Like many parents she likely found raising little kids easier than teenagers. Those years when both parent and child redefine themselves and their relationship can be conflictual at times but other than a few rough patches she and my much older brothers survived and she honed her skills at mothering teens for use with my sister and I.
Being the youngest of four...
(and her and dad’s favorite but I’m not supposed to tell my much older siblings this so I hope they continue to refrain from reading my columns)
...it felt like there wasn’t much one could get by her. Almost like she knew what you were going to do or say before you did.
“About last night...the only thing that ran out of gas was that excuse years ago when your brothers tried to use it and no, you didn’t fall asleep at a friends house so, where were you and what were you doing?”
I credit her with having helped me develop a more active imagination.
She had her hands pretty full raising a daughter, my beloved sis who is just 14 months closer to being 100 years old than I. Being Mom to a daughter is not just a different role but a completely different script. They tangled more than we did which was great when due to my own behavior I needed to fly a bit under the radar, however they also had a rather special kind of closeness that came to fruition toward the end of adolescence.
These days my big sister has raised her children and shares with me the pleasure of having a quartet of grandkids. Our way, way, older brothers also have grandchildren and great grandchildren to boot given their advanced ages.
We don’t see each other much, just an annual reunion and maybe a rare dinner here and there. Our lives have transitioned many times since we all lived in the same household and each of us has gone in a variety of directions over the decades.
And though Mom has been gone from this earth these 20 years, she remains with us in many ways.
I once said her departure left us orphans but truth be told she comes alive each time I see one of my sibs. Regardless of what paths our lives have taken and no matter how different we might be from who we were then, we share a common bond.
There’s a bit of Mom in each of us.
And on those ever so rare occasions when we see each other it’s that first smile of recognition that seals that bond and forever solidifies who we are and from whence we came.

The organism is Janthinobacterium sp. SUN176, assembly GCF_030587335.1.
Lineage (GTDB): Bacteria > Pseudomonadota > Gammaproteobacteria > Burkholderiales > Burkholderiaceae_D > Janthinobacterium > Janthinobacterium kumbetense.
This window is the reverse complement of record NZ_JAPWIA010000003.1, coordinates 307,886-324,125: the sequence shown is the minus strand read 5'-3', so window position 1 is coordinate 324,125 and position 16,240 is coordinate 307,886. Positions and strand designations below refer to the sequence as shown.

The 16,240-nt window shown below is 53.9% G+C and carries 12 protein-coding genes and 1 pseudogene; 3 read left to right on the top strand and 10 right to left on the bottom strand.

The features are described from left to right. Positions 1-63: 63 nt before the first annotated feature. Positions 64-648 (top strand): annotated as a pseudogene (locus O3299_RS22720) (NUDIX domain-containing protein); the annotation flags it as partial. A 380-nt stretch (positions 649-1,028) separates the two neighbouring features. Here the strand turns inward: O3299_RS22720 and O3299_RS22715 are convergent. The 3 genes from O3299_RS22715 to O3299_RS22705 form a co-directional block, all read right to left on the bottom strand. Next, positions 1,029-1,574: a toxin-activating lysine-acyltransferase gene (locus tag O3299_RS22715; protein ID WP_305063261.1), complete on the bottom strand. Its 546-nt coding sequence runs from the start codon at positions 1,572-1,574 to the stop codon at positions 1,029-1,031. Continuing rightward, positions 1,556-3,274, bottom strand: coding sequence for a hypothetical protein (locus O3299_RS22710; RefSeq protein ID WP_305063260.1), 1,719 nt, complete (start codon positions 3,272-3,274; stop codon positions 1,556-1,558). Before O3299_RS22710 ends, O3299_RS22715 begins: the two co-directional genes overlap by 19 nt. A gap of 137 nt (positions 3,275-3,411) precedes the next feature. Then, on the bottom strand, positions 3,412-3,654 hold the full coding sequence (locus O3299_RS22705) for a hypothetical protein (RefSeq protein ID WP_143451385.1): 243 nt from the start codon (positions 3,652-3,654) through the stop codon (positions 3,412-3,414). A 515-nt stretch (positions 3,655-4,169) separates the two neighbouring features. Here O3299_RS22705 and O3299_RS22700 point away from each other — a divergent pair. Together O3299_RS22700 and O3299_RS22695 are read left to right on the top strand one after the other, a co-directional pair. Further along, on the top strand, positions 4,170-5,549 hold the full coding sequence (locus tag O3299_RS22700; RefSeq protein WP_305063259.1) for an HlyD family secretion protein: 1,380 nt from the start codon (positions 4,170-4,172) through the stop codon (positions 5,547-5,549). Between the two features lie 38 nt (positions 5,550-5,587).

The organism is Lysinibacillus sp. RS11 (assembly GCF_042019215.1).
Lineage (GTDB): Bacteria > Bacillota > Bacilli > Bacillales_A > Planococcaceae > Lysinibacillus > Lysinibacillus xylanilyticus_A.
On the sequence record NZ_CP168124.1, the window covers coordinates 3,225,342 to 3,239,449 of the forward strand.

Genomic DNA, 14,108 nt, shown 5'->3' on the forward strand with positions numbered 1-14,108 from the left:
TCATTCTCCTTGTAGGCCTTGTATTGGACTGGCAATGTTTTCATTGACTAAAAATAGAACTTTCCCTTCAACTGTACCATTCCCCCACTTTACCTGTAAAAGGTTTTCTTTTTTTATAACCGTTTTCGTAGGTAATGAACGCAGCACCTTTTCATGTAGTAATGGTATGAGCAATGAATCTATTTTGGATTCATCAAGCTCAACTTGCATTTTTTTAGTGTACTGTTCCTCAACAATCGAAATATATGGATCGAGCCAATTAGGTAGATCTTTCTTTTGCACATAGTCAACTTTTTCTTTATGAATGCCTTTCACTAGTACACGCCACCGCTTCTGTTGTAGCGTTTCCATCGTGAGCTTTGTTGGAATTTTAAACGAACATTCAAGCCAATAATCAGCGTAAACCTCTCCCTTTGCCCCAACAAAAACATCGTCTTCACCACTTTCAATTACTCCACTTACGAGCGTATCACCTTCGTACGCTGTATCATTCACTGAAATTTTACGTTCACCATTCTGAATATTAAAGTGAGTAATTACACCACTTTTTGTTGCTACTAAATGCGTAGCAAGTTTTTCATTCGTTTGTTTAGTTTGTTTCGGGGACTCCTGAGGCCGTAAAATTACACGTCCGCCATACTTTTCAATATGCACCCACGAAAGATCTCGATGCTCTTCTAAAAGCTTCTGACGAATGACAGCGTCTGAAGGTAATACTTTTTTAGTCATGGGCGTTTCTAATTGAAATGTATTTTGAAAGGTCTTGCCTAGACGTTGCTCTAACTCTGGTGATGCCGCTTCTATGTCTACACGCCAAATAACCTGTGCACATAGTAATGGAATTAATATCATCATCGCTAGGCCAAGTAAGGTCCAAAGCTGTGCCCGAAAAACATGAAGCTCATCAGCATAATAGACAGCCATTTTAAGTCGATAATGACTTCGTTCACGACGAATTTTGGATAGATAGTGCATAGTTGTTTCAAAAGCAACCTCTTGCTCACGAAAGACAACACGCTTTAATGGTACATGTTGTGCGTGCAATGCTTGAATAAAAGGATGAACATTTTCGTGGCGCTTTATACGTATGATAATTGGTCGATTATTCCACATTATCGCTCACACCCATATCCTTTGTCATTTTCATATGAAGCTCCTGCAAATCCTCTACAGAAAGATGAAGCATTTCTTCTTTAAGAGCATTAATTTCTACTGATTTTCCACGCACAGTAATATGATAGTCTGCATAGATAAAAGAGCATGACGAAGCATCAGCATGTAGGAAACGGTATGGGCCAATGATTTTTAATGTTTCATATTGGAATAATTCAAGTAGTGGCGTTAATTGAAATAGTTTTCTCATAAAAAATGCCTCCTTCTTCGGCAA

Some chosen words on Motherhood.
“Mother — that was the bank where we deposited all our hurts and worries.” ~T. DeWitt Talmage
“Being a mother is learning about strengths you didn’t know you had, and dealing with fears you didn’t know existed.” ~Linda Wooten
“Biology is the least of what makes someone a mother.” ~Oprah Winfrey
“It’s not easy being a mother. If it were easy, fathers would do it.” ~From the television show The Golden Girls
“The precursor of the mirror is the mother’s face.” ~D.W. Winnicott
“Mother’s love is peace. It need not be acquired, it need not be deserved.” ~Erich Fromm
“Any mother could perform the jobs of several air traffic controllers with ease.”~Lisa Alther
‘Grown don’t mean nothing to a mother. A child is a child. They get bigger, older, but grown? What’s that suppose to mean? In my heart it don’t mean a thing.’ ~Toni Morrison, Beloved, 1987
“Call your mother. Tell her you love her. Remember, you're the only person who knows what her heart sounds like from the inside.” ~Rachel Wolchin
“Motherhood has a very humanizing effect. Everything gets reduced to essentials.” ~Meryl Streep
“She never quite leaves her children at home, even when she doesn’t take them
along.” ~Margaret Culkin Banning
“The moment a child is born, the mother is also born. She never existed before. The woman existed, but the mother, never. A mother is something absolutely new.”~Rajneesh
“One warm mother-kiss dried the little wet eyes and stilled the little troubled heart.” ~Jay Benson Hamilton
“Whosoever does not believe in the existence of a sixth sense has clearly not regarded their own mother. How it is they know all they know about you, even those secrets you locked away so tightly in the most hidden compartments of your heart, remains one of the great mysteries of the world. And they don't just know—they know instantly.”~Narissa Doumani
“I don't believe in love at first sight because my mother started loving me before seeing me.” ~ Luffina Lourduraj
“Mothers always worry. There’s no off switch.” ~ Priscille Sibley
And a personal favorite...
“No language can express the power, and beauty, and heroism, and majesty of a mother’s love. It shrinks not where man cowers, and grows stronger where man faints.”~Edwin Hubbell Chapin.
Nicely put Edwin.
And Happy Day to Moms everywhere.